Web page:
2
$\begingroup$

I have been working on a transform (the notes are a little rough and the hosting website has some fraction formatting issues recently) but the idea is there:

Basically, the transform $\mathcal{I}_x[f(x)](s)$, will extract the coefficients of the scaled inverse function, $f^{-1}(x)/x$, in a manner analogous to the Mellin transform.

I have found a pattern that seems to generate Gamma function identities that Mathematica cannot simplify or verify. This was done by acting on simple polynomial expressions for which I previously found that the principal inverse (via series reversion) was a generalised hypergeometric function which led to the following results:

\begin{align} \mathcal{I}[x+x^2](s) = \frac{\Gamma(1-\frac{2s}{1})\Gamma(\frac{s}{1}) }{\Gamma(2-s)}\\ \mathcal{I}[x+x^3](s) = \frac{\Gamma(1-\frac{3s}{2})\Gamma(\frac{s}{2})}{2 \Gamma(2-s)} \\ \mathcal{I}[x+x^4](s) = \frac{8 \cdot 3^{s-\frac{5}{2}}\pi \Gamma(-4s/3)\Gamma(s/3)}{\Gamma(2/3-s/3)\Gamma(4/3-s/3)\Gamma(-s/3)} \stackrel{?}{=}\frac{\Gamma(1-\frac{4s}{3})\Gamma(\frac{s}{3})}{3 \Gamma(2-s)} \end{align} the last one appears to be true, but Mathematica won't simplfy it. In short the generalised conjecture is that the Mellin transform of this generalised hypergeometric function has a very simple result $$ \mathcal{M}_x\left[\;_{(m-1)}F_{(m-2)}\left(\left\{\frac{1}{m},\frac{2}{m},\cdots,\frac{m-1}{m}\right\};\left\{\frac{2}{m-1},\cdots,\frac{m-2}{m-1},\frac{m}{m-1}\right\};-\frac{m^mx^{m-1}}{(m-1)^{m-1}}\right)\right](s) = \frac{\Gamma\left(1-\frac{m s}{m-1}\right)\Gamma\left(\frac{s}{m-1}\right)}{(m-1)\Gamma(2-s)} = \mathcal{I}_x[x+x^m](s) $$ which only makes sense for integer $m$. Any way to prove this general statement? How do we simplify the identity that Mathematica couldn't?

$\endgroup$
2
$\begingroup$

For the Gamma function identity, we use the multiplication formula for the Gamma function, choosing $n=3, z=\frac{2}{3}-\frac{s}{3}$: \begin{align} \Gamma\left(nz\right)&=(2\pi)^{(1-n)/2}n^{nz-(1/2)}\prod_{k=0}^{n-1}\Gamma\left(z+\frac{k}{n}\right)\\ \Gamma\left(2-s\right)&=\frac{1}{2\pi}3^{3/2-s}\Gamma\left( \frac{2}{3}-\frac{s}{3} \right)\Gamma\left(1-\frac{s}{3} \right)\Gamma\left( \frac{4}{3}-\frac{s}{3} \right) \end{align} Now, with the functional relation $ \Gamma\left( 1+u \right)=u\Gamma(-u) $ applied with $u=-s/3$ and $u=-4s/3$ \begin{equation} \frac{\Gamma(1-\frac{4s}{3})\Gamma(\frac{s}{3})}{3 \Gamma(2-s)}=\frac{8\pi\Gamma(-\frac{4s}{3})\Gamma(\frac{s}{3})}{3^{5/2-s}\Gamma\left( \frac{2}{3}-\frac{s}{3} \right)\Gamma\left(-\frac{s}{3} \right)\Gamma\left( \frac{4}{3}-\frac{s}{3} \right)} \end{equation} as expected.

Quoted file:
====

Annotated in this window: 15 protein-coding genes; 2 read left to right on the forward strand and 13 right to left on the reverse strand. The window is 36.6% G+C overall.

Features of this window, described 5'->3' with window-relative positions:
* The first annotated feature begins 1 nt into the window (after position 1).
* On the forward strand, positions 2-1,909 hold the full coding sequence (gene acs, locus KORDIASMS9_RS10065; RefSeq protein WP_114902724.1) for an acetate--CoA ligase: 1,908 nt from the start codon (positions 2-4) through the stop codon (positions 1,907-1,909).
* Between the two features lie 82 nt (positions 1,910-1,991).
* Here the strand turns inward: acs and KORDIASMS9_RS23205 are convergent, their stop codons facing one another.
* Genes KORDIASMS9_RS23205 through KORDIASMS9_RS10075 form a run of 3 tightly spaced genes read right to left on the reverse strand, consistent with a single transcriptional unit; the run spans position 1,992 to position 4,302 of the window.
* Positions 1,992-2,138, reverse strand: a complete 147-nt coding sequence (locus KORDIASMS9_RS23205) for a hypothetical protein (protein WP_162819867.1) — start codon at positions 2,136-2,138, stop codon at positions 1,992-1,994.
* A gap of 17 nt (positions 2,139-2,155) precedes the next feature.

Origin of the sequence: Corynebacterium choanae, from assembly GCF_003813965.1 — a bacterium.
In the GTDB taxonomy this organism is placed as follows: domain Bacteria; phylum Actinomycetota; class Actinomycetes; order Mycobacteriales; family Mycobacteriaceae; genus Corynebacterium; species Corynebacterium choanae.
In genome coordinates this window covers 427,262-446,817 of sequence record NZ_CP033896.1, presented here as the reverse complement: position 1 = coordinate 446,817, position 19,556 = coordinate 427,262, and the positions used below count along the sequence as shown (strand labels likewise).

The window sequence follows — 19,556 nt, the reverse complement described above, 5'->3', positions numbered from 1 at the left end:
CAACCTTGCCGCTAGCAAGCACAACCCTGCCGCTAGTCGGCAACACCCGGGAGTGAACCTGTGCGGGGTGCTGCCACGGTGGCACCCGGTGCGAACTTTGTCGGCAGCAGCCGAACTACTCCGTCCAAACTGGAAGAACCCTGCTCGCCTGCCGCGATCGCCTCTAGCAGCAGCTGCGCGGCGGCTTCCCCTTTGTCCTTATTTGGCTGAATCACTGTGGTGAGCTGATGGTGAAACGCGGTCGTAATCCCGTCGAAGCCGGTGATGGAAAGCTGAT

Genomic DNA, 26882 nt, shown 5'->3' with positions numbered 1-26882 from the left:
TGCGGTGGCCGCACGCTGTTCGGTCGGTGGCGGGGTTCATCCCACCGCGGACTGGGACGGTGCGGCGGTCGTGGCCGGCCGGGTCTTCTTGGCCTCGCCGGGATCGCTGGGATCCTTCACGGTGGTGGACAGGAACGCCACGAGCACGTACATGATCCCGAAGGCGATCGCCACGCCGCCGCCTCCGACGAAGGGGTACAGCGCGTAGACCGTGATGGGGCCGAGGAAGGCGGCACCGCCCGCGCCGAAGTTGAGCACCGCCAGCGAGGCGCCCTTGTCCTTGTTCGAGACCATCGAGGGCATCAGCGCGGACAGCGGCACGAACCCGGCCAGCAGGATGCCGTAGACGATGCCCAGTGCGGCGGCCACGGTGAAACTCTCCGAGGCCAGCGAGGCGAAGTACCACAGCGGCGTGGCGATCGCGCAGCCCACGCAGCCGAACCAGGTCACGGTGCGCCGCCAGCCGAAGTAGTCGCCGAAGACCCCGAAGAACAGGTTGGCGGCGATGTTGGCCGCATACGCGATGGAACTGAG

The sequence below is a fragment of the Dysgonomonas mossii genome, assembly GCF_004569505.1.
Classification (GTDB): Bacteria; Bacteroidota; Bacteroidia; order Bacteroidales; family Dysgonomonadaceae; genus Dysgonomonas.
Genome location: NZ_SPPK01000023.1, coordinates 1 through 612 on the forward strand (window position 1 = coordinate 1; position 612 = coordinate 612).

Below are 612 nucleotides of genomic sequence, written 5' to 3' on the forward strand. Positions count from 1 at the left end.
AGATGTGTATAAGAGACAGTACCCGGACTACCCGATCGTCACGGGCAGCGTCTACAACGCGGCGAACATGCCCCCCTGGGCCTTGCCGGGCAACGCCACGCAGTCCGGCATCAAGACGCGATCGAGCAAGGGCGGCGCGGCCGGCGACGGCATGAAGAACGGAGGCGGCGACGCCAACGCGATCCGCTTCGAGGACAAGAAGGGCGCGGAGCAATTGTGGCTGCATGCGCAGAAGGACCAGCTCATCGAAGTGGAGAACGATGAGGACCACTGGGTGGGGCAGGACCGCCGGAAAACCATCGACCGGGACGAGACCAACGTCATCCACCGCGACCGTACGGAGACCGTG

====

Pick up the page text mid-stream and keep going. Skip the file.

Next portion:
For the Mellin transform question, we evaluate the inverse transform of the function \begin{equation} f(s)=\frac{\Gamma(1-\frac{ms}{m-1})\Gamma(\frac{s}{m-1})}{ \Gamma(2-s)} \end{equation} assuming that the domain of analicity is $0<\Re (s) <\frac{m-1}{m}$. It can be noticed that the poles in the left complex half-plane are $s_p=-p(m-1)$, with $p=0,1,2\ldots$ Their residues are \begin{equation} r_p=\frac{(m-1)\Gamma(mp+1)}{\Gamma\left(2+p(m-1) \right)}\frac{(-1)^p}{p!} \end{equation} In the following we use the multiplication formula above with $z=1/n$, \begin{equation} \prod_{k=1}^{n-1}\Gamma\left(\frac{k}{n}\right)=(2\pi)^{(n-1)/2}n^{-1/2} \end{equation} to write \begin{align} \Gamma\left(np\right)&=(2\pi)^{(1-n)/2}n^{np-(1/2)}\prod_{k=0}^{n-1}\Gamma\left(p+\frac{k}{n}\right)\\ &=(2\pi)^{(1-n)/2}n^{np-(1/2)}\Gamma(p)\prod_{k=1}^{n-1}\Gamma\left(\frac{k}{n}\right)\left( \frac{k}{n} \right)_p\\ &=n^{np-1}\Gamma(p)\prod_{k=1}^{n-1}\left( \frac{k}{n} \right)_p \end{align}

Using the functional relation this residue can be converted into a ratio of Gamma functions: \begin{align*} r_p&=\frac{mp(m-1)}{p(m-1)\left( 1+p(m-1) \right)}\frac{\Gamma(mp)}{\Gamma\left(p(m-1) \right)}\frac{(-1)^p}{p!}\\ &=\frac{m}{\left( m-1 \right)\left(p+\frac{1}{m-1} \right)} \frac{m^{mp-1}\Gamma(p)\prod_{k=1}^{m-1}\left( \frac{k}{m} \right)_p}{(m-1)^{(m-1)p-1}\Gamma(p)\prod_{k=1}^{m-2}\left( \frac{k}{m-1} \right)_p} \frac{(-1)^p}{p!}\\ &=\frac{\Gamma\left(p+\frac{1}{m-1} \right)}{\Gamma\left(p+1+\frac{1}{m-1} \right)} \frac{\prod_{k=1}^{m-1}\left( \frac{k}{m} \right)_p}{\prod_{k=1}^{m-2}\left( \frac{k}{m-1} \right)_p} \left(- \frac{m^m}{(m-1)^{m-1}} \right)^{p}\\ &=\frac{\left(\frac{1}{m-1} \right)_p\Gamma\left( \frac{1}{m-1} \right)}{\left(1+\frac{1}{m-1} \right)_p\Gamma\left(1+ \frac{1}{m-1} \right)} \frac{\prod_{k=1}^{m-1}\left( \frac{k}{m} \right)_p}{\prod_{k=1}^{m-2}\left( \frac{k}{m-1} \right)_p} \left(- \frac{m^m}{(m-1)^{m-1}} \right)^{p}\\ &=\left( m-1 \right)\frac{\left(\frac{1}{m-1} \right)_p}{\left(1+\frac{1}{m-1} \right)_p} \frac{\prod_{k=1}^{m-1}\left( \frac{k}{m} \right)_p}{\prod_{k=1}^{m-2}\left( \frac{k}{m-1} \right)_p} \left(- \frac{m^m}{(m-1)^{m-1}} \right)^{p} \end{align*}

The inverse transform can thus be expressed as a hypergeometric series: \begin{align*} \mathcal{M}_x^{-1}\left[ \frac{1}{m-1}f(s)\right]&=\frac{1}{m-1}\sum_{p=0}^\infty r_px^{p(m-1)}\\ &=\;_{(m-1)}F_{(m-2)}\left(\left\{\frac{1}{m},\frac{2}{m},\cdots,\frac{m-1}{m}\right\}; \left\{\frac{2}{m-1},\cdots,\frac{m-2}{m-1},\frac{m}{m-1}\right\};-\frac{m^mx^{m-1}}{(m-1)^{m-1}}\right)\\ \end{align*} which is the proposed identity.

$\endgroup$
  • $\begingroup$ Thank you so much. That's a very clear explanation that solves both problems directly. $\endgroup$ – Benedict W. J. Irwin Jun 7 '18 at 8:29
  • $\begingroup$ You're welcome. I was interested by your inverse transform. $\endgroup$ – Paul Enta Jun 7 '18 at 13:13

Your Answer

By clicking “Post Your Answer”, you agree to our terms of service, privacy policy and cookie policy

Not the answer you're looking for? Browse other questions tagged or ask your own question.